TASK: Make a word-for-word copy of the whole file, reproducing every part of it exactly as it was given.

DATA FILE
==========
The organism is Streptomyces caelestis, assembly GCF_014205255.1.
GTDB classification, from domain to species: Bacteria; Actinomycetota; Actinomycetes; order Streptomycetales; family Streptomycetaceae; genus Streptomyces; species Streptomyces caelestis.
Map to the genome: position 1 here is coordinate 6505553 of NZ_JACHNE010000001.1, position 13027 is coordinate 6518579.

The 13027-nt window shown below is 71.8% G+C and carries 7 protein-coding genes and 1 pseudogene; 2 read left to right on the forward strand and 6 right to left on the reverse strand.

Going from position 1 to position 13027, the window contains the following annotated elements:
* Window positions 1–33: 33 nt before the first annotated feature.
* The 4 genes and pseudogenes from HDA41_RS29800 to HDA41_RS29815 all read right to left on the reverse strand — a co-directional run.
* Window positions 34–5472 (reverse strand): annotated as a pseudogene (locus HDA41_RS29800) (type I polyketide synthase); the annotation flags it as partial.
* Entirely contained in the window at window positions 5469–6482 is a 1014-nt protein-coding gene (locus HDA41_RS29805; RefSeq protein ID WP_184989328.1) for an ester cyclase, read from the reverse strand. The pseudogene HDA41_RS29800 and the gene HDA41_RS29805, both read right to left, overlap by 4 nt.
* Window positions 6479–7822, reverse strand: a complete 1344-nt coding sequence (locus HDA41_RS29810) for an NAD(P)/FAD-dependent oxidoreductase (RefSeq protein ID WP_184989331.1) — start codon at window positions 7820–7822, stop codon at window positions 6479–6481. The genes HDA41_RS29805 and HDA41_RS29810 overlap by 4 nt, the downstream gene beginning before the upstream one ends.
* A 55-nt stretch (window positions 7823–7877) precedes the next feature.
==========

The organism is Streptomyces caelestis, assembly GCF_014205255.1.
GTDB classification, from domain to species: Bacteria; Actinomycetota; Actinomycetes; order Streptomycetales; family Streptomycetaceae; genus Streptomyces; species Streptomyces caelestis.
Map to the genome: position 1 here is coordinate 6505553 of NZ_JACHNE010000001.1, position 13027 is coordinate 6518579.

The 13027-nt window shown below is 71.8% G+C and carries 7 protein-coding genes and 1 pseudogene; 2 read left to right on the forward strand and 6 right to left on the reverse strand.

Going from position 1 to position 13027, the window contains the following annotated elements:
* Window positions 1–33: 33 nt before the first annotated feature.
* The 4 genes and pseudogenes from HDA41_RS29800 to HDA41_RS29815 all read right to left on the reverse strand — a co-directional run.
* Window positions 34–5472 (reverse strand): annotated as a pseudogene (locus HDA41_RS29800) (type I polyketide synthase); the annotation flags it as partial.
* Entirely contained in the window at window positions 5469–6482 is a 1014-nt protein-coding gene (locus HDA41_RS29805; RefSeq protein ID WP_184989328.1) for an ester cyclase, read from the reverse strand. The pseudogene HDA41_RS29800 and the gene HDA41_RS29805, both read right to left, overlap by 4 nt.
* Window positions 6479–7822, reverse strand: a complete 1344-nt coding sequence (locus HDA41_RS29810) for an NAD(P)/FAD-dependent oxidoreductase (RefSeq protein ID WP_184989331.1) — start codon at window positions 7820–7822, stop codon at window positions 6479–6481. The genes HDA41_RS29805 and HDA41_RS29810 overlap by 4 nt, the downstream gene beginning before the upstream one ends.
* A 55-nt stretch (window positions 7823–7877) precedes the next feature.